This is starting to feel absurd.
The strongest earthquake to hit the Midwestern U.S. in decades, one that was felt across a multi-state region and which has generated at least 22 aftershocks (including two this morning) – and I have yet to feel a thing.
THE FUNNY PART of this is, I’m not alone. A scan through the Internet will encounter many weblogs with entries written by people who feel the need to acknowledge that an earthquake has occurred – even though they have no first-hand stories to tell.
There also are other anecdotes floating around out there about people whose only reaction to hearing the word “earthquake” is to scrunch their face in bewilderment and say, “huh?”
My favorite appeared in the Post-Gazette newspaper of Pittsburgh, where the baseball writer surveyed the Pirates (who happened to be in Chicago at the time to play a series against the Cubs) to get their reactions.
None of the ballplayers felt a thing, with third base coach Tony Beasley confessing that had he felt anything, “I would have thought I was dreaming.”
TOM GORZELANNY, A pitcher for the Pirates, only learned about an earthquake when his wife in Pittsburgh told him about it. “I didn’t feel it,” he told the newspaper.
Now some might argue that ballplayers are just a little too self-absorbed to be credible non-witnesses. That may be true.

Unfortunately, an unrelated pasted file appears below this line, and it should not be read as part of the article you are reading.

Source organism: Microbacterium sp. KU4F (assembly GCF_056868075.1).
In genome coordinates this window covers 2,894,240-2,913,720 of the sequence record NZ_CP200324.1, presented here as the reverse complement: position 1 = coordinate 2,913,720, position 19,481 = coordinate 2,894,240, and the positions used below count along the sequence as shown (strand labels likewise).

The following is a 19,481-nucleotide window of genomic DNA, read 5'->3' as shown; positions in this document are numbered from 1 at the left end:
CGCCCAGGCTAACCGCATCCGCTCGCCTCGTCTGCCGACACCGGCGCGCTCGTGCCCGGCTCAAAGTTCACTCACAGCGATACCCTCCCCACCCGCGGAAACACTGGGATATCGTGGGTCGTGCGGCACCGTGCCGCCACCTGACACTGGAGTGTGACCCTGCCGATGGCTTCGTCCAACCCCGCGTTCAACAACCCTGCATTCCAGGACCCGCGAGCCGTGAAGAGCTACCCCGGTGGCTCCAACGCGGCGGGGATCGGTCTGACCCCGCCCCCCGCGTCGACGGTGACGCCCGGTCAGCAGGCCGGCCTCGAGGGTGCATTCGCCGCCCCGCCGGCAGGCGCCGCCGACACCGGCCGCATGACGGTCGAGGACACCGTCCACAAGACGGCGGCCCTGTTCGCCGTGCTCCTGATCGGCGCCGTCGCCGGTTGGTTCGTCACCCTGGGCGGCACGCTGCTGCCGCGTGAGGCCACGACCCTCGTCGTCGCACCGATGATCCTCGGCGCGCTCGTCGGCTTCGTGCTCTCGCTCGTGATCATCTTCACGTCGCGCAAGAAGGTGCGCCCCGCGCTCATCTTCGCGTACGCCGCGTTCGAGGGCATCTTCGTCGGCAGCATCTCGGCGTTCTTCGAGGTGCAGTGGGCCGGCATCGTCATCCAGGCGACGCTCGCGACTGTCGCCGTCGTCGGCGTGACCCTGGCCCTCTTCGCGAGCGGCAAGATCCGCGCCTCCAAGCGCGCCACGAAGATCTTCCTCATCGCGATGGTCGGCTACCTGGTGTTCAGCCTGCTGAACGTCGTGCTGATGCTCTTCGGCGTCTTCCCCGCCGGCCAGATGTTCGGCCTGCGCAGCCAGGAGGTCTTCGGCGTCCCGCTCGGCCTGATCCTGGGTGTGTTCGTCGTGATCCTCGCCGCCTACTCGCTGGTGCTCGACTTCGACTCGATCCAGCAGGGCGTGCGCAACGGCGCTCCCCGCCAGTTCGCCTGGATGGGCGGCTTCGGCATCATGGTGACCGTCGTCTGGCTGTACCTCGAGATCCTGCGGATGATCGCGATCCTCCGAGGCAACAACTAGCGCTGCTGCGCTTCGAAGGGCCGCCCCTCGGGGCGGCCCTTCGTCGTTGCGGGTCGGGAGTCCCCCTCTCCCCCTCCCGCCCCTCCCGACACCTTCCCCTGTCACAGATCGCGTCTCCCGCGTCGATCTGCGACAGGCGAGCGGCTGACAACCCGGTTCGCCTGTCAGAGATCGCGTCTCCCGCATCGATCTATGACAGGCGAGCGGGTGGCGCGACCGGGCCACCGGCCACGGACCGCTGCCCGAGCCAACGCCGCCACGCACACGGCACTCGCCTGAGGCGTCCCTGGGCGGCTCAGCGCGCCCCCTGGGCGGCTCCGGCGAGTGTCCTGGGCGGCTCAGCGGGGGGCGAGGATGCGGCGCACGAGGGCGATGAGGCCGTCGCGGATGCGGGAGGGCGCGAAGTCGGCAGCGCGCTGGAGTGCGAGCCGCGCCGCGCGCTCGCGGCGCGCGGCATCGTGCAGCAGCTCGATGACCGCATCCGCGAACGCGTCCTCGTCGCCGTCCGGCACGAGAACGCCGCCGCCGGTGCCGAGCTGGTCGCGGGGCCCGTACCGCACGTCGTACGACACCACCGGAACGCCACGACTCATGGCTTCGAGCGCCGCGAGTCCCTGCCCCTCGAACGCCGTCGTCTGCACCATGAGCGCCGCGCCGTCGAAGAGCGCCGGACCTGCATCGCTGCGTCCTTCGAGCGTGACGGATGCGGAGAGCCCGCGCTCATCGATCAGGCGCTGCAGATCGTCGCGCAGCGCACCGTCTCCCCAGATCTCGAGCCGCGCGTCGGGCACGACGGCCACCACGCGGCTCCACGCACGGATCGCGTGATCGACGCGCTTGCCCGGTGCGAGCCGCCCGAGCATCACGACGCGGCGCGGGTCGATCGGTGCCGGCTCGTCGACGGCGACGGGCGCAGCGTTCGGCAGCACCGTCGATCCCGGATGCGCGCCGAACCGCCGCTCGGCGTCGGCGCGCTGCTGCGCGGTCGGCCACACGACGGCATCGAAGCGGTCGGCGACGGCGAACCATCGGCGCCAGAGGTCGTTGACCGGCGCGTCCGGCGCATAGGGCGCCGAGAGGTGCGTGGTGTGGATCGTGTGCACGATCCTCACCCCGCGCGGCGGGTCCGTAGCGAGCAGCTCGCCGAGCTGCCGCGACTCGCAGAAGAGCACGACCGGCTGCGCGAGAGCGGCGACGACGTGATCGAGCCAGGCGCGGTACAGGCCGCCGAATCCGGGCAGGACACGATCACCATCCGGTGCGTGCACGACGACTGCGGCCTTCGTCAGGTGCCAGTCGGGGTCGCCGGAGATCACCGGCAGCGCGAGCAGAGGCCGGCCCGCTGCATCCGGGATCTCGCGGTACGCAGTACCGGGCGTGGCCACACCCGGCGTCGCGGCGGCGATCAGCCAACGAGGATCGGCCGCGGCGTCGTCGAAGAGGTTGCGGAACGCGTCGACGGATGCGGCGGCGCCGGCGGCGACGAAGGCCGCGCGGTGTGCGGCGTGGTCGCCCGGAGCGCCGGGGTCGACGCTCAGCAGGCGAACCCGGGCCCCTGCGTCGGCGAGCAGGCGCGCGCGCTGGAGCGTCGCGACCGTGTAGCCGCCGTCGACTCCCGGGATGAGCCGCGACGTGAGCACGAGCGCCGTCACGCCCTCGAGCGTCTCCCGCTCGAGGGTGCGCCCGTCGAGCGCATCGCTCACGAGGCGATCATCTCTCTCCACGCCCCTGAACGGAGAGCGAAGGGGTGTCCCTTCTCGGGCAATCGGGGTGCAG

But the simple fact is that I have not noticed anything out of the ordinary about my surroundings during the earthquake or any of the aftershocks.
I was in bed asleep when the initial earthquake (5.2 on the Richter scale) hit, and was driving my car en route to pick up my niece at her day care center when the first aftershock hit Friday morning.
SUPPOSEDLY, THERE HAVE been many aftershocks since then all through the weekend, with the most recent ones occurring Monday at 12:40 a.m. (a 4) and supposedly another that took place sometime around 8:15 a.m.
I didn’t feel it. I only know it occurred because I happened to be watching one of the morning news programs on Chicago television when WFLD-TV’s Tammie Souza (in the middle of a weather forecast) said we had just experienced yet another aftershock.
Of course, she confessed to not having felt anything either.
I hate to bring any of this up because it sounds like I’m trying to trivialize the event – which appears to be centered around the Southern Illinois towns of West Salem and Mount Carmel (both of which are in the southeastern part of the state near the Indiana border – about 240 miles from Chicago).
I’D LIKE TO think it is the distance from the epicenter that makes these quakes such a minor event for us.